The way the agitated grocery store manager was talking, I was wondering if I should be expecting two bulky security guards to appear and grab me by the elbows. No, I hadn’t seen any sign at the entrance. (I checked on my way out and items stacked for sale were partially blocking it from some angles.) No, I had never heard it was illegal to be walking bare footed. (It isn’t. I came home and did research to verify this.) And, no, I’m not interested in a creative rendition of government health codes regarding customers’ bare feet. (Double checked afterward to be nonexistent.) A mantra of “no shirt, no shoes, no service” was rapidly recited to me, then quickly restated. The manager seemed to get embarrassed at the no shirt clause (I was wearing one….), and modified his accusation. He was coming across as panicked, caught between treating me as a customer and a criminal (from his misinformed perspective). I said I would like to at least finish my grocery shopping (I was about ¾ of the way done with a major grocery shopping effort). He glanced nervously at my cart and asked, “Five minutes?” “More like 10,” I replied. My request was granted and I wondered if I was going to be shadowed for the remainder of my time there.
I understand the whole private property thing. I know that going around with bare feet is not all that common, but I am ready to have intelligent conversations about it. What gets under my skin the most is the bold faced lie of a sign at the store entrance and the way this affects other people’s view of me. I’m pretty sure it was another customer that “turned me in,” judging by the way the first employee ran up to me to tell me I couldn’t have bare feet. The sign claims that it is “the law” that shoes are required. At first, I gave Winco the benefit of the doubt. I did some follow-up research to find good resources about the law and I emailed their corporate offices. I described my experience and included the links about the lack of laws about foot wear or feet. Their response made it clear that they know it is a lie. They fell back on the liability argument.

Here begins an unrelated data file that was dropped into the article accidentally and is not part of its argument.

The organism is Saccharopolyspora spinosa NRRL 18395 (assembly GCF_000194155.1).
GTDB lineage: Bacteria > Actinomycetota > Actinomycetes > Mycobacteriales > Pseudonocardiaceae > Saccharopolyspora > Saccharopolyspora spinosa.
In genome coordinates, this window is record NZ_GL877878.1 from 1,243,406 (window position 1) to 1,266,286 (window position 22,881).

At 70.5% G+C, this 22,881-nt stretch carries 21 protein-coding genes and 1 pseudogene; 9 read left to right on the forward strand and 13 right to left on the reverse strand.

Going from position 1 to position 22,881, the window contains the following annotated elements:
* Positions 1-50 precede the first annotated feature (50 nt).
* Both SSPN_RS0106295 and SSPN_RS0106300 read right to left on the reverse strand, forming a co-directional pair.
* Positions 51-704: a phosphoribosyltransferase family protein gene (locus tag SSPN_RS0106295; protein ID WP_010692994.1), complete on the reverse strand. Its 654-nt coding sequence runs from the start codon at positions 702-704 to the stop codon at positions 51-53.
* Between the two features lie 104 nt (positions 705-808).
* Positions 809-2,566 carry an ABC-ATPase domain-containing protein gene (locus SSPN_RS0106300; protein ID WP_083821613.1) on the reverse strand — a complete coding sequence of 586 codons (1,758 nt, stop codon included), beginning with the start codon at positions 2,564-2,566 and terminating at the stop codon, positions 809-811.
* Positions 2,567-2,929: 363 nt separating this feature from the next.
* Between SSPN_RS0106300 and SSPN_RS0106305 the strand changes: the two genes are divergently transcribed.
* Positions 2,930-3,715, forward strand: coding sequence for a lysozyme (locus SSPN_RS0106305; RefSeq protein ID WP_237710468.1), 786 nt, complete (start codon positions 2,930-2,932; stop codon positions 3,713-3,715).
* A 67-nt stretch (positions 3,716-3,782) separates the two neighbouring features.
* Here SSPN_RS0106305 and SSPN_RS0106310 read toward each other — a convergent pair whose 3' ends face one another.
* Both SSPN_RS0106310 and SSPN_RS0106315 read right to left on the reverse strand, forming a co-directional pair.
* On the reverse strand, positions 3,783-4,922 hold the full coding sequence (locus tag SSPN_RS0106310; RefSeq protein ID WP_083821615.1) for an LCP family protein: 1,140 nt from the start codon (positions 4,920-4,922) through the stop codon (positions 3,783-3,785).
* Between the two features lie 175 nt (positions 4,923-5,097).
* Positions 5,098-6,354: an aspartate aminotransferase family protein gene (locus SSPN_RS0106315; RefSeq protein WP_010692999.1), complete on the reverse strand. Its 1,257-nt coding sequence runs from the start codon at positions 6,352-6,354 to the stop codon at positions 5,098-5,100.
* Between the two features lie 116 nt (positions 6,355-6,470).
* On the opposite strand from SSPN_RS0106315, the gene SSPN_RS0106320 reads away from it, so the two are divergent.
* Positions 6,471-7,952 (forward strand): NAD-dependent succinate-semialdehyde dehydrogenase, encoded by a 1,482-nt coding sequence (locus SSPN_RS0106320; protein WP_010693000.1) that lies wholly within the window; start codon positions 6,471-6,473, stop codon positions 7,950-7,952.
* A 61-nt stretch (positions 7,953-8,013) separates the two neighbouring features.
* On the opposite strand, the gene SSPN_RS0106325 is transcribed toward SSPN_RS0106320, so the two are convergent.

There is no logical reason to be concerned about bare feet as a unique liability issue. There are more potential problems with bare hands. Do they monitor whether customers are washing, using clean techniques in bulk bins, or not smashing fingers? Hands are much more at risk in a grocery shopping experience. That doesn’t even include factors like spreading germs. What about dirt under my fingernails? Is it their responsibility to monitor everyone who comes in the doors for potential contagious germs? How many times have you seen a sick person in a grocery store? Why don’t they tell them to go home for public health and liability reasons? What about the liability of selling certain foods to people who, according to health codes, should be losing weight? (I’m sorry, miss, our lawyers advise us that we can only sell you lettuce and carrots)
It is like saying they might be liable if I drive too fast in their privately owned parking lot. This excerpt from A Case for Bare Feet, as published on barefooters.org, gives an idea of the weakness of this concern: